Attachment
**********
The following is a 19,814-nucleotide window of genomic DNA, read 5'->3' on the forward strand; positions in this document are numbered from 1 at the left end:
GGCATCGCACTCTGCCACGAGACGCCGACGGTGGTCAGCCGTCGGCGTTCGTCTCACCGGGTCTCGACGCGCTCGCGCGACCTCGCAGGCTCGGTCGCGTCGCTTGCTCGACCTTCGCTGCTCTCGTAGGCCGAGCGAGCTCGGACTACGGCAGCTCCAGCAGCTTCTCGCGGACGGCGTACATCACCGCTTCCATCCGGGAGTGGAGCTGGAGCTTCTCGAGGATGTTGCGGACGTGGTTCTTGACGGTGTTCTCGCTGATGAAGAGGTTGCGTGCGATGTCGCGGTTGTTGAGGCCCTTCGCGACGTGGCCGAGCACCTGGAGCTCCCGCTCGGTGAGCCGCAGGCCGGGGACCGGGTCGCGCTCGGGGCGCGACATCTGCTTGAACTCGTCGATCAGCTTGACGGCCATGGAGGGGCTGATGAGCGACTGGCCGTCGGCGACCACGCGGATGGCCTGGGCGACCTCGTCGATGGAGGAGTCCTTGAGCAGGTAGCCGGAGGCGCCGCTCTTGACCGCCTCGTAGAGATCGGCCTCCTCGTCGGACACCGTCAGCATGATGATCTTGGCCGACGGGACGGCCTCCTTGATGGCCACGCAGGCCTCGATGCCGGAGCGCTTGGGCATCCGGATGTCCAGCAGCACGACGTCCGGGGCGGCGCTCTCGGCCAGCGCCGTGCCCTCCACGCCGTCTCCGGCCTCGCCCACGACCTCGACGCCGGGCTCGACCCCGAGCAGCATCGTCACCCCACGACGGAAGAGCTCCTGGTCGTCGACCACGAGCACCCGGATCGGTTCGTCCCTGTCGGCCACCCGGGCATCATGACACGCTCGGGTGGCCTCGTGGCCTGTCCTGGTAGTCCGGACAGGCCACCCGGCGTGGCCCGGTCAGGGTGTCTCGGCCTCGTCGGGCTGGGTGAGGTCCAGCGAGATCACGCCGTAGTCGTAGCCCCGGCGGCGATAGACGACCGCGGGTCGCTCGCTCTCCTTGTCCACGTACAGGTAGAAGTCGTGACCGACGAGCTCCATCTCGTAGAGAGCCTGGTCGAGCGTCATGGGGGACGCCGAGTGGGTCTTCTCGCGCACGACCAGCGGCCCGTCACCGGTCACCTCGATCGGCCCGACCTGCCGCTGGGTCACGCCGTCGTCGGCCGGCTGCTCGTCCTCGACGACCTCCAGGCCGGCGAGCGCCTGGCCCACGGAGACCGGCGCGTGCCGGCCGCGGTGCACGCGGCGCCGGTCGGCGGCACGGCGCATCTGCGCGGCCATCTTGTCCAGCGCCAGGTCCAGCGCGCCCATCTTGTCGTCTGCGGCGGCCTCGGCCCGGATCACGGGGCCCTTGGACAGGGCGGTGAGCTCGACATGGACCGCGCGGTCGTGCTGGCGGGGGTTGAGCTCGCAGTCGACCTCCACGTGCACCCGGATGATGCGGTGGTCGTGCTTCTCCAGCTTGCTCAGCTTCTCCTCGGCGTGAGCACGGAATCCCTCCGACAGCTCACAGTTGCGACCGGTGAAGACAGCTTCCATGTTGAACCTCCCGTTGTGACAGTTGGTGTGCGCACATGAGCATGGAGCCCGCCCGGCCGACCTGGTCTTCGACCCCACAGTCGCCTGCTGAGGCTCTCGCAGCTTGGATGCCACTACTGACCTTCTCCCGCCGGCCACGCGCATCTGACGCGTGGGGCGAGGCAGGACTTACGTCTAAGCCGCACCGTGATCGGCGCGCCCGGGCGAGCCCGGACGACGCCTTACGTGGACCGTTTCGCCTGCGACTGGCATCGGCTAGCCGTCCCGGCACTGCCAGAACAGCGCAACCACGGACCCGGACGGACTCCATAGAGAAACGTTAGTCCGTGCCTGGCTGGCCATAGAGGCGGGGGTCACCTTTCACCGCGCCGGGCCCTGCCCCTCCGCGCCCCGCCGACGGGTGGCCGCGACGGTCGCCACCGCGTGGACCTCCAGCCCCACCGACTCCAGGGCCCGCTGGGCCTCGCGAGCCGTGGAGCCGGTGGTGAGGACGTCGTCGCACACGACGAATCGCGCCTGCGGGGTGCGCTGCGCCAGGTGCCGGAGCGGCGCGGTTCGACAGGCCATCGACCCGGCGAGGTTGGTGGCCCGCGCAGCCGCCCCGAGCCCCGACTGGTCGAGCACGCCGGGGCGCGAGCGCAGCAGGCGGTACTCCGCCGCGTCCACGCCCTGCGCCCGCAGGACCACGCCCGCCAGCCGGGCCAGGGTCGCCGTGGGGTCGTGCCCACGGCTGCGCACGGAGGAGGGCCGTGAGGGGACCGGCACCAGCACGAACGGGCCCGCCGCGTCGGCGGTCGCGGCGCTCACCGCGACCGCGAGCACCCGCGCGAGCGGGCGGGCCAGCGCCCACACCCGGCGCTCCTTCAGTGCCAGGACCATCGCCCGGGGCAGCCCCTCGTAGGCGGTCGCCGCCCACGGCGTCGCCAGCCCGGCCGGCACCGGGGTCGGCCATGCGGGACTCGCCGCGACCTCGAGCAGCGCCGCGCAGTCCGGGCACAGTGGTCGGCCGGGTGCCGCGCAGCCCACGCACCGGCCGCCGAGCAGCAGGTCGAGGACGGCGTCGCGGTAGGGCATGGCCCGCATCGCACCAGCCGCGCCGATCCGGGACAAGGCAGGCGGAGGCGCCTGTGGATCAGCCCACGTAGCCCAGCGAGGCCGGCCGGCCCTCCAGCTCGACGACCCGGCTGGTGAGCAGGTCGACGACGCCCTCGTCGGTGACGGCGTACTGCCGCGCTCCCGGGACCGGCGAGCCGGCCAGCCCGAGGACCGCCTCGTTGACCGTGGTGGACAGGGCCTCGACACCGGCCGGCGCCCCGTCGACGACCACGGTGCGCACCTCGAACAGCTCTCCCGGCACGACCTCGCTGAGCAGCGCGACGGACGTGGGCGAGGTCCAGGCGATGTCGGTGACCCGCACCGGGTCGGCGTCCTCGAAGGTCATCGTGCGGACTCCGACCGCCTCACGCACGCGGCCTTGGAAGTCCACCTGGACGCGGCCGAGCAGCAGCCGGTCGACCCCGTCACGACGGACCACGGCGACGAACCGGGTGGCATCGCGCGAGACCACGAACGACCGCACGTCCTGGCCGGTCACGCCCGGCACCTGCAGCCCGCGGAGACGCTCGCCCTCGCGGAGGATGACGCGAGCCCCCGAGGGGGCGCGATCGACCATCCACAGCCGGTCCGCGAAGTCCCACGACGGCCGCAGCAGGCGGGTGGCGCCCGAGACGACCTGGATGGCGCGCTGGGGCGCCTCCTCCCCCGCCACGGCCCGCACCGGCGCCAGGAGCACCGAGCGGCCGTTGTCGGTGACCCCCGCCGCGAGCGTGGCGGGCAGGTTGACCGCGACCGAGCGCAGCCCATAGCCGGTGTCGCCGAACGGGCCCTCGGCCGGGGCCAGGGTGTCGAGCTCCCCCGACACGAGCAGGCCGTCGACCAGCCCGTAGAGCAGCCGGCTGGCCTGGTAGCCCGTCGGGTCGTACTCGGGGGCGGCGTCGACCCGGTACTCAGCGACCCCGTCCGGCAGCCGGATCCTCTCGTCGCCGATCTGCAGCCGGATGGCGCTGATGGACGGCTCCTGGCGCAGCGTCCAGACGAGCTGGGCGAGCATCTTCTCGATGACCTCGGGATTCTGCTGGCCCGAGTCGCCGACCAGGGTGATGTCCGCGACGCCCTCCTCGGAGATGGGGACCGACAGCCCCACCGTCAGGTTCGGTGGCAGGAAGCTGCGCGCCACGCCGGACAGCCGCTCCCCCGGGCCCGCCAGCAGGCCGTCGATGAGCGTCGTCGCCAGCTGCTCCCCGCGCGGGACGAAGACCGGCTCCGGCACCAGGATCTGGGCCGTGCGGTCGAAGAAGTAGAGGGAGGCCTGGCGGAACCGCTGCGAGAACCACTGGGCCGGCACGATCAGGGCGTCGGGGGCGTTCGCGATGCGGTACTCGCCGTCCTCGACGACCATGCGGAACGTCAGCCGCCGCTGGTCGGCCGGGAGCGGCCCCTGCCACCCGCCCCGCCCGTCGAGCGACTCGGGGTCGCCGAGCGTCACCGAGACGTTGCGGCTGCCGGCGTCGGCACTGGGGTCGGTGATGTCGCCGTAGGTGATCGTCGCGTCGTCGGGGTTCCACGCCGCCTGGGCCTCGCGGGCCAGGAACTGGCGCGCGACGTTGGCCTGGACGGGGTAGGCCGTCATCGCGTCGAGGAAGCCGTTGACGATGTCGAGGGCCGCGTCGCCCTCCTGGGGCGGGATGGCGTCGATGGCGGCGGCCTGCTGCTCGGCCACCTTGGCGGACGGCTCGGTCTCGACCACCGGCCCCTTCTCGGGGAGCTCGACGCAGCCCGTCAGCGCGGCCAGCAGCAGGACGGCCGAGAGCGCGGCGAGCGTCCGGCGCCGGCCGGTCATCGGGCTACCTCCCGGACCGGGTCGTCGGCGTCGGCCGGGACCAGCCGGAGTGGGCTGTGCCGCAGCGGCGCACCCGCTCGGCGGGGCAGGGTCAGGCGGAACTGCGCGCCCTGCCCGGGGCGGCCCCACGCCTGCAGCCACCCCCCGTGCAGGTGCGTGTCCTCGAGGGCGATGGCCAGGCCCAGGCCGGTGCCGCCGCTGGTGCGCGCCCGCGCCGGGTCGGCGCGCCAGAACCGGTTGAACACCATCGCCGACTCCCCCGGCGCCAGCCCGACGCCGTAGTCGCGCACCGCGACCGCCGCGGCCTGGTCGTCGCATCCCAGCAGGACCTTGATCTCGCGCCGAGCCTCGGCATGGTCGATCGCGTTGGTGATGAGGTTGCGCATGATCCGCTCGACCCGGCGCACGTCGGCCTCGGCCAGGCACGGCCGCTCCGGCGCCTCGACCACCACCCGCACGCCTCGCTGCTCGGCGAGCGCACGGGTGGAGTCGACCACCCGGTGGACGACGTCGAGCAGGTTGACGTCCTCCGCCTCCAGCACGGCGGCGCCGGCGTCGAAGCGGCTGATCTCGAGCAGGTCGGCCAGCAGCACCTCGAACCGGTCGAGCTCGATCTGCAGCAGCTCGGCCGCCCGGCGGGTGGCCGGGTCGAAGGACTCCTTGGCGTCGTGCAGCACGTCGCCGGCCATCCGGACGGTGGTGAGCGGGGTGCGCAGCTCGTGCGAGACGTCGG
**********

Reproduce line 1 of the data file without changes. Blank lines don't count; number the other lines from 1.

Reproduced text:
The following is a 19,814-nucleotide window of genomic DNA, read 5'->3' on the forward strand; positions in this document are numbered from 1 at the left end: